The 300HP Yamaha doesn't break a sweat pushing this big girl out of the water.
The electronics are rounded out with a Raymarine VHF, Fusion stereo and ZipWake trim controls. Hidden under one of the seats is a Engel 42l fridge to keep supplies cold.
The helm is dominated by a 12” Raymarine Axiom+MFD. All the important kit is within arms reach, while lesser used switches sit further around to the right.
When taking the helm myself, I appreciated that the most used switches were mounted on rockers in front of the steering wheel, with all the peripheral switches tucked behind the throttle where they won’t be accidentally knocked and don’t take up valuable helm space.
Take a step outside, and the cockpit is spacious enough to comfortably fish four, if not more. The aluminium canopy extends a little further than some fishers may like, but as Blair and Stuart noted, everything on their vessels is customisable, and the canopy can be extended or shortened as much as desired for the buyer. The gunnels are wide (ideal for storing all the usual boating/fishing bits) and will sit at thigh height for most adults with ample toe room below – perfect for bracing yourself when hooked into a solid adversary.
Storage can be found under the port side seat, as well as inside the cabin under the seats. Underfoot, comfortable UDek lines the floor. The transom is clean and simple – a bait station sits centred, along with a livebait tank and washdown hose, leaving the corners free for fishing. The swim deck is long enough that you can happily stand out there and fish on a calm day. A rigid S-style ladder can be dropped in and out to suit.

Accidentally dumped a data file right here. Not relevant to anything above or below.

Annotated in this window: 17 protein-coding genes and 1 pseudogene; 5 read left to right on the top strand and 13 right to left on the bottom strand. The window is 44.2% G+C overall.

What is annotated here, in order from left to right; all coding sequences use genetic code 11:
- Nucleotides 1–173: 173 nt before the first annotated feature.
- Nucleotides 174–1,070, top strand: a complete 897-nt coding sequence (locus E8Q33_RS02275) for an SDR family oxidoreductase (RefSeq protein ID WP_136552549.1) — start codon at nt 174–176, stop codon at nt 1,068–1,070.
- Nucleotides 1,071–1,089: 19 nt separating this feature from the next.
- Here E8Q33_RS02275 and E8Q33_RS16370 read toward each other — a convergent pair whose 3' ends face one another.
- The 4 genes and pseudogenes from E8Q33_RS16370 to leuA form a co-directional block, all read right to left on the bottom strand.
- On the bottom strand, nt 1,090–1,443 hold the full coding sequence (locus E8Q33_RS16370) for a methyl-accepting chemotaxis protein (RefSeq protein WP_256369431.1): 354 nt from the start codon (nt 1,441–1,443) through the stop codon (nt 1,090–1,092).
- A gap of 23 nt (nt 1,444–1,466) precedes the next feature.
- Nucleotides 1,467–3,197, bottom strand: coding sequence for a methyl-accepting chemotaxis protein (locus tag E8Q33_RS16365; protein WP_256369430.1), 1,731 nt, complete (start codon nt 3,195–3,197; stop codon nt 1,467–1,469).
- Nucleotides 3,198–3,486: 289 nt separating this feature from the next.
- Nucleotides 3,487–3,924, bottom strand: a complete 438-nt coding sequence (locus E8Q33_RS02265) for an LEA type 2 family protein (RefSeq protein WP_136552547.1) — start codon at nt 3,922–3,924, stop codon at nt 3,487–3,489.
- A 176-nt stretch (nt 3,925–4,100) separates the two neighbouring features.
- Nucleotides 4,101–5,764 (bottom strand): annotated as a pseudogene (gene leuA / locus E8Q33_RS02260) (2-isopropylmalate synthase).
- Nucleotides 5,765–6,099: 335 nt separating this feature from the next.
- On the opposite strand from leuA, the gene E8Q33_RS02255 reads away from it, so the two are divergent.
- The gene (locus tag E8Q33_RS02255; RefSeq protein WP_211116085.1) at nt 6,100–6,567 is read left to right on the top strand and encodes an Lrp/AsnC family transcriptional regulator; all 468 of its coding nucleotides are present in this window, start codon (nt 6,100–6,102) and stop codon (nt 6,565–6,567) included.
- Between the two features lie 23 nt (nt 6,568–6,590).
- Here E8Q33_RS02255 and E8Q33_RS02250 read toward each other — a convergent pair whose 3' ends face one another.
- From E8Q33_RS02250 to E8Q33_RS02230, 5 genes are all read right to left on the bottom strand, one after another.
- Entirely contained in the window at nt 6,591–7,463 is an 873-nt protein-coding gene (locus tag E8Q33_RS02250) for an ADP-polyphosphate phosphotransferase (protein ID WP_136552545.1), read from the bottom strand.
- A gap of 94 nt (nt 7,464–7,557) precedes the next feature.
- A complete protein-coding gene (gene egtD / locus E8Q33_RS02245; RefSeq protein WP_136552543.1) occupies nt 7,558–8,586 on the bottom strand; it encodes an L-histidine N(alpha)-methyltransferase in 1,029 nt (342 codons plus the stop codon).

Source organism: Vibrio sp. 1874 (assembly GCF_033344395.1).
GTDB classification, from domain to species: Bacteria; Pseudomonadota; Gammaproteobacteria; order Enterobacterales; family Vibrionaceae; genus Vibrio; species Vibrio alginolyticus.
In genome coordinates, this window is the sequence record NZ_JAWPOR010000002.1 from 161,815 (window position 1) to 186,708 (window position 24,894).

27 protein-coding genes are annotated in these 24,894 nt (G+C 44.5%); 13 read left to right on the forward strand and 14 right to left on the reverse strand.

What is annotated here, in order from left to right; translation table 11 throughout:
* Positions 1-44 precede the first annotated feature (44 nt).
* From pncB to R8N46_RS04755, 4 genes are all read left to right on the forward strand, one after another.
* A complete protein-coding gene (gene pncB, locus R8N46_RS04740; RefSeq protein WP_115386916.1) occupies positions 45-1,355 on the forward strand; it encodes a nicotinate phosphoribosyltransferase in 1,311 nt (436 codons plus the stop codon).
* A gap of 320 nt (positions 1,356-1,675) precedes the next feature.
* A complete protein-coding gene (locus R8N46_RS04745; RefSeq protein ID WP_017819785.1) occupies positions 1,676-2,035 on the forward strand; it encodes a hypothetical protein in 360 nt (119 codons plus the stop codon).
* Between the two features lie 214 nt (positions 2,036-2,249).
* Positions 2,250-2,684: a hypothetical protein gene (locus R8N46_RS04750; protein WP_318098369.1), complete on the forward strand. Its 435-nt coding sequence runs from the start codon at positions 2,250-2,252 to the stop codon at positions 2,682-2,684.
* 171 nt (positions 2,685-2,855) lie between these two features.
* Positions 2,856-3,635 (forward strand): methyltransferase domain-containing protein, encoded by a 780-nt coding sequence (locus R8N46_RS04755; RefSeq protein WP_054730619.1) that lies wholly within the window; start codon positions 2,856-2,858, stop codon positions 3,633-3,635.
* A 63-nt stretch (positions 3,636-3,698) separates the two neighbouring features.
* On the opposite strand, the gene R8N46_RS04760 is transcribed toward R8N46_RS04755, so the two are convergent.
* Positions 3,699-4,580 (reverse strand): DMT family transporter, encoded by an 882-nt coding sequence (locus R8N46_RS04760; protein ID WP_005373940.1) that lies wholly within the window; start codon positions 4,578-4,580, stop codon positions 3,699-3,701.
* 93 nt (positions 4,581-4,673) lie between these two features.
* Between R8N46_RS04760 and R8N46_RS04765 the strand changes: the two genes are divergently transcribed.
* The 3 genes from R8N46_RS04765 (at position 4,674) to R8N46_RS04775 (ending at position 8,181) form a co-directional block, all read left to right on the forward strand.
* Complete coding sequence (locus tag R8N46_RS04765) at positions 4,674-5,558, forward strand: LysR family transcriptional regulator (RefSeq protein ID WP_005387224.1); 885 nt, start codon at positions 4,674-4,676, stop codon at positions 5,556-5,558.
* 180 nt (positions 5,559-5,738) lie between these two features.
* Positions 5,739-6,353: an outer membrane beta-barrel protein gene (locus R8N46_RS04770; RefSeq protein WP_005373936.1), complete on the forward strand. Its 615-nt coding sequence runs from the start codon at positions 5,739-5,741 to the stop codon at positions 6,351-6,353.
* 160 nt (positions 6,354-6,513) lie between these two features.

Custom UDek lines the cockpit floor, while recessed grips lift the floor to give access to the fuel tank. The Dreadnort logo contains a vegvisir, or ‘Viking compass’, an ancient rune that was said to help the bearer through rough weather.
While we didn’t get to see them in action ourselves given the time of day, the vessel boasts a full Hella lighting package, with lights tactically positioned throughout the cabin and cockpit, as well as Piranha P3 underwater lights and a forward-facing flush-mounted spotlight under the anchor – a unique solution to the problem of glare that reflects off the bow rails with conventional roof-mounted spotlights/lightbars.
The Dreadnort range is built to commercial standards, with full stringers throughout, and all furniture (bench seats, head, bunks) built into the structure for great integrity, without being obtrusive. When riding in a head-on sea, I noted that everything sits tight, with no banging or clanking of metals.
On the trailer (an aluminium Aakron Express model), she’s a heavy rig, weighing in at around 3.4t fully laden with fuel and water, giving any good tow vehicle a run for its money.